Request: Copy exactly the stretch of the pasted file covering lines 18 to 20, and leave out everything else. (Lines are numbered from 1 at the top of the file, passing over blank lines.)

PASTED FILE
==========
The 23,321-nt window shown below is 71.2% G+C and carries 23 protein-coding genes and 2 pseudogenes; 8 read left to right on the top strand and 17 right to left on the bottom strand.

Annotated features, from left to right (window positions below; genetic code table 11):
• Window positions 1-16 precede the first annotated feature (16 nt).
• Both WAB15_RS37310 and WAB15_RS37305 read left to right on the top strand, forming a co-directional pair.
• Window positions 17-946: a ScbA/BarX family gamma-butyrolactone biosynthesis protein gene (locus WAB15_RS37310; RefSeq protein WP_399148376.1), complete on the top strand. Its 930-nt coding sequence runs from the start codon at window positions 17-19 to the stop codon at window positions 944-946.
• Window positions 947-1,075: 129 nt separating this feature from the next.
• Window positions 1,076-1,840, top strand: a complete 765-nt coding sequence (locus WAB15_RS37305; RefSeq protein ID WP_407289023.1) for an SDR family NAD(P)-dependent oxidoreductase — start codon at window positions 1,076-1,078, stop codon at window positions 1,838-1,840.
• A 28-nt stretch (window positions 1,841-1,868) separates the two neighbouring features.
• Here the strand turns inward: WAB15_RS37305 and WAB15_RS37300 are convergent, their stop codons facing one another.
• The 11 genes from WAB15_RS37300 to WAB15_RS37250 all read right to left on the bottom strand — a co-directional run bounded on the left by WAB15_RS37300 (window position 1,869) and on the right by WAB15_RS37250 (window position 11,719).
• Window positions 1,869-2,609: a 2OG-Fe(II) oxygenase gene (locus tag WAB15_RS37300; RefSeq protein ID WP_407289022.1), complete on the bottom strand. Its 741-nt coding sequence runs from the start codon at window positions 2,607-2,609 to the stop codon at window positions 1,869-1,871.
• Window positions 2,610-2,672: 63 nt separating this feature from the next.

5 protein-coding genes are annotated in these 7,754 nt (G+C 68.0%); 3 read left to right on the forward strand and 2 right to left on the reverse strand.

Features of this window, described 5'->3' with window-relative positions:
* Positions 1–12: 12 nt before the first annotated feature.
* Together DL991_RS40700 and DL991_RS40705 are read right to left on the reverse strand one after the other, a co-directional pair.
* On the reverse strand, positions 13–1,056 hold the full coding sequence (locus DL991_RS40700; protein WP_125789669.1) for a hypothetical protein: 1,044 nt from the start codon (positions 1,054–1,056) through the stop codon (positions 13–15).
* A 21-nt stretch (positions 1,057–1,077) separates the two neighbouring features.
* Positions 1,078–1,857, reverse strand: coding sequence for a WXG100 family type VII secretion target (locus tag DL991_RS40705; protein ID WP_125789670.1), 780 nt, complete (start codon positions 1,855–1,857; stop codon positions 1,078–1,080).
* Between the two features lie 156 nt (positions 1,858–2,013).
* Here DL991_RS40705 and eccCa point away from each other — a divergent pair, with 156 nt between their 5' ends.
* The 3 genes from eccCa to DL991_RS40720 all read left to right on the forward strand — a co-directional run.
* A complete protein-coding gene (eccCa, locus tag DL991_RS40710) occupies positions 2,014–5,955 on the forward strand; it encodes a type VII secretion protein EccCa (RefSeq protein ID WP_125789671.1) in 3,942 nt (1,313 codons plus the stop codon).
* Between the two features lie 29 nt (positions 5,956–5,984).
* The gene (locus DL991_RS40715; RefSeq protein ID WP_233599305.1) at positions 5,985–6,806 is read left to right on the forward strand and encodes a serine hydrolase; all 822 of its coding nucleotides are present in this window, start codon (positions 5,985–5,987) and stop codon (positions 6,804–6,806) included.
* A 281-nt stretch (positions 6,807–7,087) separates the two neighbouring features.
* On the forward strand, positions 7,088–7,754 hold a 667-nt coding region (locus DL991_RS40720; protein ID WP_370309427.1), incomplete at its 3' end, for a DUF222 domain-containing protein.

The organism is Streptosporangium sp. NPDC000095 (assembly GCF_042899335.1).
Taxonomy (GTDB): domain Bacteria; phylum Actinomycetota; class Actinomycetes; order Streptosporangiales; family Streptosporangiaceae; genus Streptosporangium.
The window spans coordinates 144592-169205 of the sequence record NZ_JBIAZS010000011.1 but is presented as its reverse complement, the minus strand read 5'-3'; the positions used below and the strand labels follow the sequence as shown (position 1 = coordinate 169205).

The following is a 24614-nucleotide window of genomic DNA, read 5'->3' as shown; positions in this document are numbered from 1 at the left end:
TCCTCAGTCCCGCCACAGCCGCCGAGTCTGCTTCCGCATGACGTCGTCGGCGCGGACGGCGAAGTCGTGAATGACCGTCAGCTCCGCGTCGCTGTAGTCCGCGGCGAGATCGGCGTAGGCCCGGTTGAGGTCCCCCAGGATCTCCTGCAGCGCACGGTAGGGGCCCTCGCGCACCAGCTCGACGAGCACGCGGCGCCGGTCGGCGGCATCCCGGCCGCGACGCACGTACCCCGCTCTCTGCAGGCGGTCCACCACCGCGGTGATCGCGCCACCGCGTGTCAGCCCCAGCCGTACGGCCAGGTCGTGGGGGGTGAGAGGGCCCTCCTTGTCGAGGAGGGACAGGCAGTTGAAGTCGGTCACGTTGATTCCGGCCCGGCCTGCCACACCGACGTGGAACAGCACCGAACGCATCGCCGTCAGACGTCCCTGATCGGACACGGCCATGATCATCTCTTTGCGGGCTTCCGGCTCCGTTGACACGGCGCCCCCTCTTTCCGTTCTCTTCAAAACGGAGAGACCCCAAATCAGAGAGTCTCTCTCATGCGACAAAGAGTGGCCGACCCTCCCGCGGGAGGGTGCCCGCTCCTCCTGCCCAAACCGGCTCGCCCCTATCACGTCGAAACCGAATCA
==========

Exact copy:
* A 21-nt stretch (positions 1,057–1,077) separates the two neighbouring features.
* Positions 1,078–1,857, reverse strand: coding sequence for a WXG100 family type VII secretion target (locus tag DL991_RS40705; protein ID WP_125789670.1), 780 nt, complete (start codon positions 1,855–1,857; stop codon positions 1,078–1,080).
* Between the two features lie 156 nt (positions 1,858–2,013).